From our youngest years when we first held a toothbrush on our own, we were taught the importance of diligent oral hygiene. Brush and floss twice a day to keep cavities away, don’t eat too much sugary food, and other words of wisdom. But caring for our gums is often overlooked and yet healthy gums are essential for robust and enduring oral well-being.
Nearly everyone wants a smile beaming with bright white teeth, but you can’t have that smile without the support of strong gums. In fact, our gums provide the foundation needed for not only healthy teeth, but overall bone and facial structure.
What happens, then, if gum disease takes hold? While many people think they know all about the condition or believe it’s really nothing to worry about; there are many misconceptions out there. Let’s take a look at some of the common myths of gum disease but first we’ll review what the disease is all about.
Gum disease defined
Simply stated, gum disease is a condition developing along and underneath the gum line that involves the accumulation of plaque. Plaque’s sticky film is loaded with bacteria that steadily work at causing your gums to become tender and bleed, and sometimes develop infection. Gum disease is also known as gingivitis and left unchecked can transition into periodontal disease. At this stage the gums bleed, inflamed, and can even affect blood pressure. Over time, gum disease can progress to the point of deteriorating the bones surrounding your teeth and jaw.
One of the most troubling aspects of gum disease is its lack of visible symptoms. In its early stages, the disease is invisible and you won’t know you have it until it has taken hold and compromised your oral integrity. There are, however, sings to look for including bleeding gums, swollen or tender gums, brighter red color, separating or loose teeth, and a consistent bad taste in the mouth.
Even with all that we know about gum disease, there remains plenty of misinformation and disbelief. Here are 5 common myths surrounding gum disease.
Bleeding gums are nothing to worry about
One of the first signs of gum disease is bleeding, red, and swollen gums. People generally notice these issues during brushing and flossing, or eating particular foods. If you notice any of these symptoms, immediately make an appointment with your dentist.
I can only get gum disease from poor oral hygiene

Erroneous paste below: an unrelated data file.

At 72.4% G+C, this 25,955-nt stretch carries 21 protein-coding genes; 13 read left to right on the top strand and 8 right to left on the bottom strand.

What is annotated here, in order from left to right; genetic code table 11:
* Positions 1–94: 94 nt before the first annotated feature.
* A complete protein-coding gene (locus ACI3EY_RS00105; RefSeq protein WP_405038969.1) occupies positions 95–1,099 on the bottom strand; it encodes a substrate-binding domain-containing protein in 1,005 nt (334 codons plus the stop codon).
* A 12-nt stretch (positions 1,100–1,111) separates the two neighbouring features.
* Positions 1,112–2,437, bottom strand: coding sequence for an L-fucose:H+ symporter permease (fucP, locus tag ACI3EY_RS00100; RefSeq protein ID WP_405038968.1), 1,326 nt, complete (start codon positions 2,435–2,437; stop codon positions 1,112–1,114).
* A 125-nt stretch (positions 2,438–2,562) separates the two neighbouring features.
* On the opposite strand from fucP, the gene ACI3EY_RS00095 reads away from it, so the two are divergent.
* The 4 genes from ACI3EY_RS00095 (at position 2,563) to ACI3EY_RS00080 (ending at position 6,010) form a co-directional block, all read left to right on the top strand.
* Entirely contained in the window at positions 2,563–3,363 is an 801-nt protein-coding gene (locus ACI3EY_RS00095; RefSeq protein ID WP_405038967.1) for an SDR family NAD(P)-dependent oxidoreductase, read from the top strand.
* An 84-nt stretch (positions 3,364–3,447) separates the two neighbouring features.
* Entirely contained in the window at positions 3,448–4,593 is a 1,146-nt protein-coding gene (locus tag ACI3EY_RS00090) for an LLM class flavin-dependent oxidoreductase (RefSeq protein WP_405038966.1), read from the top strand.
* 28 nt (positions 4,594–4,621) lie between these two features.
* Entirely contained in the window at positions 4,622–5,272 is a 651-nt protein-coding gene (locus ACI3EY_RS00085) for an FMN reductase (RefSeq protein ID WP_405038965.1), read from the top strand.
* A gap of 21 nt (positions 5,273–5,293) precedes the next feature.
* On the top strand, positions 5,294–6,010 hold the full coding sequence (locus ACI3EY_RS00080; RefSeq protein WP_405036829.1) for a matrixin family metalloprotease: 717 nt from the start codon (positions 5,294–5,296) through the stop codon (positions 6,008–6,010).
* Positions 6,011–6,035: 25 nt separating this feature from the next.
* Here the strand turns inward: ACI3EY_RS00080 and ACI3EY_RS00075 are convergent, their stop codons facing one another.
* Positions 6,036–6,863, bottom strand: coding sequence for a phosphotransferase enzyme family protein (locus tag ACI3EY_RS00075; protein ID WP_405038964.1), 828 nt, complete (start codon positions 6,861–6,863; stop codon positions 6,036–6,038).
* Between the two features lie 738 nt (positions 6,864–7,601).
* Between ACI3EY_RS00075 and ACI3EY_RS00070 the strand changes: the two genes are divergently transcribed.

Poor oral habits can certainly speed up the development of gum disease but it is not the only way by any means. Genetics, poor diet, tobacco use, stress, and teeth grinding all play a part in causing problems with your gums.
It’s not necessary to floss every day
Many people think that it’s fine to floss just once in a while. Reality, however, is the complete opposite. Along with brushing at least twice a day, your daily oral hygiene routine should always include flossing at least once every day. Even though flossing is a proven means to help prevent gum disease, less than 15 percent of Americans do so.
I don’t have cavities so I don’t have gum disease
It is always a good thing to be cavity-free but that doesn’t mean you’re in the clear with gum disease. Even if you don’t feel pain, gum disease’s earliest stage, gingivitis, could be underway. If you have swollen, red, or tender gums and treat them right away; gingivitis can be efficiently treated with a thorough dental cleaning.
A tooth lost to gum disease is gone forever
Tooth loss from gum disease is common but it does not mean you will have to live with a big empty space in your mouth. Today’s dental technology allow for efficient tooth replacement through dental implants and other means. Dental implants are artificial teeth secured into the jaw and they are specifically created to match your existing teeth.
Don’t let gum disease enter your life. With a dedicated oral care regime, you can prevent this condition’s onset and maintain a healthy mouth and overall healthy body.
Use fluoride toothpaste and a soft-bristled brush on your teeth and gums, and don’t forget the insides of your cheeks and your tongue as well. Always remember the twice a day routine for brushing and flossing.